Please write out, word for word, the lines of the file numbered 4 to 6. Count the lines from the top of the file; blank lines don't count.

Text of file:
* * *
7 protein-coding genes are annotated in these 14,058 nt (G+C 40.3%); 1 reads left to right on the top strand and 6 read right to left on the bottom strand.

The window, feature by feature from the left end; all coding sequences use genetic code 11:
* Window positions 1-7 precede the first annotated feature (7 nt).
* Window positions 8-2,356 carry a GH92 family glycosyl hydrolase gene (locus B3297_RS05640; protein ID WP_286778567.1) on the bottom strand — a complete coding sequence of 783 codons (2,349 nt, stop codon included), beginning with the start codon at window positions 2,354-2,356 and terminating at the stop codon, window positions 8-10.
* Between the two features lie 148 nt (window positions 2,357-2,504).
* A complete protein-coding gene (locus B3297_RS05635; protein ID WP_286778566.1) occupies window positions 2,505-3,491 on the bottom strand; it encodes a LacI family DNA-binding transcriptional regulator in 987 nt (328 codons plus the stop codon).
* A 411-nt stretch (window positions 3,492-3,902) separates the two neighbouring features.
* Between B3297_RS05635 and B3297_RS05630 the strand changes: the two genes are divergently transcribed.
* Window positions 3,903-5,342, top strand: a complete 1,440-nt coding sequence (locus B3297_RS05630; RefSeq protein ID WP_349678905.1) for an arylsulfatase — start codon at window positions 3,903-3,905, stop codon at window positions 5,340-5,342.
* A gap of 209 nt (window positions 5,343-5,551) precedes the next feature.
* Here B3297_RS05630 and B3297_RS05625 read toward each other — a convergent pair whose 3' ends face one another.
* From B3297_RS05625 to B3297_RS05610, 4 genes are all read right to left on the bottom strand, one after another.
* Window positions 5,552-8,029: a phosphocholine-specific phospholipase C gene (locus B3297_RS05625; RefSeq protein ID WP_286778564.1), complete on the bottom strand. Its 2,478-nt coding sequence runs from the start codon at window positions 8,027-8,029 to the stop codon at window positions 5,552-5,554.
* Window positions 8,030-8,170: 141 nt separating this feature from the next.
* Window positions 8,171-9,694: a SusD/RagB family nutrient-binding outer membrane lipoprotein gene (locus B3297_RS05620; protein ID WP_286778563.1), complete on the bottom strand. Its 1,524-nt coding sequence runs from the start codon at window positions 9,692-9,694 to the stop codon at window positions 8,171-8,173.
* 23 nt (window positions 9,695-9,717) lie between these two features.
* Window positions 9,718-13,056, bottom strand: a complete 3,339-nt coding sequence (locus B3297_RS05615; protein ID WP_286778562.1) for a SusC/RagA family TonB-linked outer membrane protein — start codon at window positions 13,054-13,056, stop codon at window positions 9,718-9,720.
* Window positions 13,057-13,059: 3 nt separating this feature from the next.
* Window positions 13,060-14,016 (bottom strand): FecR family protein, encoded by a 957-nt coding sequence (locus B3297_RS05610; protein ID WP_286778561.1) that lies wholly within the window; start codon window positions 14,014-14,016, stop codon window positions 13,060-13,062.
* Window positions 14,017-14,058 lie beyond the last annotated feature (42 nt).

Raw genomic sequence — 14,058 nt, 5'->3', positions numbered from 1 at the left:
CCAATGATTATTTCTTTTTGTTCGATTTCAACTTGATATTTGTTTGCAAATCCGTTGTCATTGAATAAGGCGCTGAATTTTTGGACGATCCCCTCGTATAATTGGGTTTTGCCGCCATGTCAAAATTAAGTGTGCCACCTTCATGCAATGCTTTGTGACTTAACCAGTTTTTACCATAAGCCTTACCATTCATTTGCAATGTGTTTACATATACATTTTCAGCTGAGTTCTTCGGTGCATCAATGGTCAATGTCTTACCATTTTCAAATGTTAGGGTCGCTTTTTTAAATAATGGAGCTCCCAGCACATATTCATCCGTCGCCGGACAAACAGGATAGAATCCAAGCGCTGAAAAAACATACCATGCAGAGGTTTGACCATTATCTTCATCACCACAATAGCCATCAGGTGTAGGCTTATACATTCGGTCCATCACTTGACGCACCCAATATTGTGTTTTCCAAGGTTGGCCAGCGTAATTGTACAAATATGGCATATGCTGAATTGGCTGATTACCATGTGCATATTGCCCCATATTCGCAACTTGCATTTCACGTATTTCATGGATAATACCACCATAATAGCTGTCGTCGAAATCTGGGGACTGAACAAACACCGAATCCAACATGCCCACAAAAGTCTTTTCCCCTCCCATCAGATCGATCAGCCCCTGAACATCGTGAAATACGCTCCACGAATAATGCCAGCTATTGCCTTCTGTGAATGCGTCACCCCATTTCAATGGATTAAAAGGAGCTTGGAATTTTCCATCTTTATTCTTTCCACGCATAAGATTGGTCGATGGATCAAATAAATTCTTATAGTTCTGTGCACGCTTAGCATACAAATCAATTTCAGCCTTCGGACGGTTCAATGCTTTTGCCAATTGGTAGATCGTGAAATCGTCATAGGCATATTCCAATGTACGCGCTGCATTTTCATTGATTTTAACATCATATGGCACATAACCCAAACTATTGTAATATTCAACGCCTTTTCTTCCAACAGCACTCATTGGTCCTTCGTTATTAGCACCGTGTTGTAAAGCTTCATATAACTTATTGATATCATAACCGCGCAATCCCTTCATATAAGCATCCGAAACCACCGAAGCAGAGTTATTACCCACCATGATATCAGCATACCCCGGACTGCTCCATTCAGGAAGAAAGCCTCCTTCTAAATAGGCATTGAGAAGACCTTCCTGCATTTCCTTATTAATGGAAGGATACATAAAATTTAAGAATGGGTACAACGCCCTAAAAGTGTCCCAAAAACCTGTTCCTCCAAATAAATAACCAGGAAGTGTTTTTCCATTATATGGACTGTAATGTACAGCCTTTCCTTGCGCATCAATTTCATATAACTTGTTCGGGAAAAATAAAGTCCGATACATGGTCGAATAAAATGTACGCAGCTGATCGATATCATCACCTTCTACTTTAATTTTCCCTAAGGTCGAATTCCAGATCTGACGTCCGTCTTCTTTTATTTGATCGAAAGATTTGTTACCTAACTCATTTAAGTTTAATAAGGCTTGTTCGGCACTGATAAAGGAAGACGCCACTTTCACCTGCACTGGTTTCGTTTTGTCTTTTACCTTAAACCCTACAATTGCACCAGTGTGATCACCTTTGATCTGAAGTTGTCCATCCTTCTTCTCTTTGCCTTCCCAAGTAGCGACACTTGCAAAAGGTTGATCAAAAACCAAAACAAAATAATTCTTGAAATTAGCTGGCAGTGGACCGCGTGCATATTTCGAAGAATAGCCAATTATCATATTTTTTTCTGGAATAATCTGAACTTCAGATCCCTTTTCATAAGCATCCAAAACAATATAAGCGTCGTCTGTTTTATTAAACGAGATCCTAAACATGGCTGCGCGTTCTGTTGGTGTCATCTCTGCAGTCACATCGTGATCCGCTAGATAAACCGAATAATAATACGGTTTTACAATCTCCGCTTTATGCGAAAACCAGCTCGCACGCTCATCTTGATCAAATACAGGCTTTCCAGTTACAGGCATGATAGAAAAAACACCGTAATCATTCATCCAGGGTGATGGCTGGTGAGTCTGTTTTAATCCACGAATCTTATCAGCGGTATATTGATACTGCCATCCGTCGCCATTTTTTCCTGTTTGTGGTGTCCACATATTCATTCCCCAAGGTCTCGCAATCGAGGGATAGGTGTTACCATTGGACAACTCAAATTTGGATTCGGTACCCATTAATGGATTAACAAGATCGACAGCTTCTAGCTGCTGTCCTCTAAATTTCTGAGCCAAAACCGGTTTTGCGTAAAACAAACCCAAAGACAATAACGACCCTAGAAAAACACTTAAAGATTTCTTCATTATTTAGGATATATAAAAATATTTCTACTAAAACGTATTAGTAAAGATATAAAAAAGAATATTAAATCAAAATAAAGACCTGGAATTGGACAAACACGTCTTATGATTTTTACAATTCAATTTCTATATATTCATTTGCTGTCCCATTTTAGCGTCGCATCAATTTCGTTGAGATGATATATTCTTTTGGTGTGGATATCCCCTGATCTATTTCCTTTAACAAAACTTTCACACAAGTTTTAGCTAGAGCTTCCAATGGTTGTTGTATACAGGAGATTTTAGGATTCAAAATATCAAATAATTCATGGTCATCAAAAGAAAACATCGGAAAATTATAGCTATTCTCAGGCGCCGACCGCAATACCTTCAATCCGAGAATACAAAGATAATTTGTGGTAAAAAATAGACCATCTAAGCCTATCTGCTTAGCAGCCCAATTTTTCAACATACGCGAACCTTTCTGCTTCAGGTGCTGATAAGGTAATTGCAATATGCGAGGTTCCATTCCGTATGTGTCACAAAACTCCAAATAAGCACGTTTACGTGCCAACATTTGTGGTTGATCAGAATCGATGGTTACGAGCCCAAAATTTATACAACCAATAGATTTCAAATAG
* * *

* Window positions 8-2,356 carry a GH92 family glycosyl hydrolase gene (locus B3297_RS05640; protein ID WP_286778567.1) on the bottom strand — a complete coding sequence of 783 codons (2,349 nt, stop codon included), beginning with the start codon at window positions 2,354-2,356 and terminating at the stop codon, window positions 8-10.
* Between the two features lie 148 nt (window positions 2,357-2,504).
* A complete protein-coding gene (locus B3297_RS05635; protein ID WP_286778566.1) occupies window positions 2,505-3,491 on the bottom strand; it encodes a LacI family DNA-binding transcriptional regulator in 987 nt (328 codons plus the stop codon).